Various venues, June 21. Schedule at makemusicny.org.
10. See Michael Shannon in The Killer
Theater for a New Audience’s production of Ionesco’s existential head-scratcher is one of the most beautifully lit and aurally compelling shows in New York right now. But it’s Shannon’s tirelessly honest performance as a weather-beaten zhlub desperate to stay human that makes it more than an intellectual game. —J.G.
Polonsky Shakespeare Center, through June 29.
11. Watch The Musketeers
One for all!
This is the eleven-zillionth adaptation of Alexandre Dumas’s tale of Athos (Tom Burke), Aramis (Santiago Cabrera), and Porthos (Howard Charles), personal guards for King Louis VIII who have a thriving amateur side business (with their buddy D’Artagnan, played by Luke Pasqualino) righting wrongs and saving days. This BBC import strives to be stylistically up-to-the-minute, featuring quick-cut swordplay and zippy banter; it’s infectiously good-natured. Peter Capaldi plays Cardinal Richelieu, as if you weren’t in already. —M.Z.S.
BBC America; June 22, 9 p.m.
12. Watch Comedy Bang! Bang!
Off your phone, onto your TV.
After getting its start as a radio show and a podcast, Comedy Bang! Bang! is in its third season and finally coming into its own, settling into its irreverent, occasionally childlike style. Created and hosted by Scott Aukerman—who wrote for and directs and produces “Between Two Ferns”—it uses the device of a fake talk show to execute incredibly funny sketch comedy. Upcoming guests: Fred Armisen, Bob Odenkirk, Nick Offerman, Zach Galifianakis.
IFC Channel; Thursdays, 10:30 p.m.
13. Revisit Batman
The Michael Keaton years.
Implausibly, the film that reinvented superhero dramas—establishing a new form of dark seriousness—is 25 years old this month. Given how high-style the sets and costumes are, it’s not too badly dated, either.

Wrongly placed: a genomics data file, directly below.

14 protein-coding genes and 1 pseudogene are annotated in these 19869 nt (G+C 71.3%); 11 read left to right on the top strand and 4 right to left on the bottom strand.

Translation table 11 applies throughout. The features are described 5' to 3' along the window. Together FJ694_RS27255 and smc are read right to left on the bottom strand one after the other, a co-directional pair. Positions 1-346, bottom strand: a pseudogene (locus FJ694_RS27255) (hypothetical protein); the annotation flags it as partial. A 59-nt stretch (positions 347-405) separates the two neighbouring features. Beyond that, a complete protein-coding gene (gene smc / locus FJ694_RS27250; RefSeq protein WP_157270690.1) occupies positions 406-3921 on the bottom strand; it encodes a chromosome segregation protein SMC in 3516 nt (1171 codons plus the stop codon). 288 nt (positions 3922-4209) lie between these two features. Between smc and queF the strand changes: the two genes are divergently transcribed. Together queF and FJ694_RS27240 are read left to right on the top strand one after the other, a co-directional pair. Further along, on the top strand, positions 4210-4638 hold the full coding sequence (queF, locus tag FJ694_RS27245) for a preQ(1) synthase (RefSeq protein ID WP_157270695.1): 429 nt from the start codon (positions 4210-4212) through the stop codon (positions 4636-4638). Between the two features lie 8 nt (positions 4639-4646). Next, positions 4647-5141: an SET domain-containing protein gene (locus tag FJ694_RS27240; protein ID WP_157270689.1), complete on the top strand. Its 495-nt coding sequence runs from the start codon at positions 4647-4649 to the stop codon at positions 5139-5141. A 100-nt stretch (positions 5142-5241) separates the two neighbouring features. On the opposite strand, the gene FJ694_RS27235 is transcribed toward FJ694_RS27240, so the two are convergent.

On Netflix and Amazon Prime.
14. See BAMcinemaFest
Clunky name, great lineup.
The BAMcinemaFest has evolved into one of the region’s best showcases for indie American (and world) cinema. The 2014 edition features Richard Linklater’s nearly three-hour, 12-years-in-the-making Boyhood, which centers on the actual aging of an actual boy. Among the other promising films: Approaching the Elephant, Amanda Rose Wilder’s laudably ambivalent documentary about an untraditional school, and Bingham Bryant and Kyle Molzan’s Kickstarter-aided quasi-horror film For the Plasma, in which two women isolated in a Maine cabin … analyze the surrounding forest to predict shifts in the global financial market. Eeeeek!—David Edelstein
June 18–29. Full schedule at bam.org.
15. Read Arts and Entertainments
A funny novel about bad fame.
Fast-moving satire by Christopher Beha about the semi-accidental creation of a contemporary two-bit celebrity: sex tape, social networks, and subsequent media circus. There’s even a cameo (lowbrow-despicable) of “The Approval Matrix.”
Ecco, July 1.
16. See Alec Guinness 100
We meet again, at last.
He was among the oddest of movie stars, Alec Guinness—an almost private actor capable of registering infinitesimal but vivid shifts in feeling. Film Forum’s centennial 25-film retrospective predictably features those Ealing black-comic gems Kind Hearts and Coronets (Guinness plays multiple murder victims) and The Man in the White Suit along with rarities like Ronald Neame’s Tunes of Glory in which a military rivalry between Guinness and John Mills leads to tragedy. And yes, there is his Obi-Wan in Star Wars seen in a 35-mm. print of the “Special Edition.” —D.E.
Film Forum, through July 3. Lineup at filmforum.org.
17. Listen to 5 Seconds of Summer